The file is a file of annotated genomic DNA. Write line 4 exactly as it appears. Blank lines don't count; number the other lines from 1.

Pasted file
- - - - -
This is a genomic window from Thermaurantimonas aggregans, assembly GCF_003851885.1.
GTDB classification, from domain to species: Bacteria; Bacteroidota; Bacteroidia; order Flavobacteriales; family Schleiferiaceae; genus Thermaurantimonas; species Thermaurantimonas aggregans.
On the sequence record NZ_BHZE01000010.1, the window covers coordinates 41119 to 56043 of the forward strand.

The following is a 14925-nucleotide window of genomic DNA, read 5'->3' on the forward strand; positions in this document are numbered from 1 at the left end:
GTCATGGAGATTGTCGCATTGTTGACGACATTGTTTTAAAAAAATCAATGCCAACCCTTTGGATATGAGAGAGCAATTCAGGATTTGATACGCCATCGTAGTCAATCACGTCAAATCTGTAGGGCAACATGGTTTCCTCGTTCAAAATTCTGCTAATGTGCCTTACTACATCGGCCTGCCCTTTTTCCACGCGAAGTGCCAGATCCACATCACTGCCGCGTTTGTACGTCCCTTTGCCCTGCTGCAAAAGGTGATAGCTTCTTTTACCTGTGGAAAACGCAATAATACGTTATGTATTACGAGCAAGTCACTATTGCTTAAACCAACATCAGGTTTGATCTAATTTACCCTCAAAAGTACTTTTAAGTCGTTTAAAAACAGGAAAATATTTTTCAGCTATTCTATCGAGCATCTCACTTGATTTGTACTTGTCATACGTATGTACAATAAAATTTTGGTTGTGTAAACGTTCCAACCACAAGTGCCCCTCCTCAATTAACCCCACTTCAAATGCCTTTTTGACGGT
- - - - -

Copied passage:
The following is a 14925-nucleotide window of genomic DNA, read 5'->3' on the forward strand; positions in this document are numbered from 1 at the left end: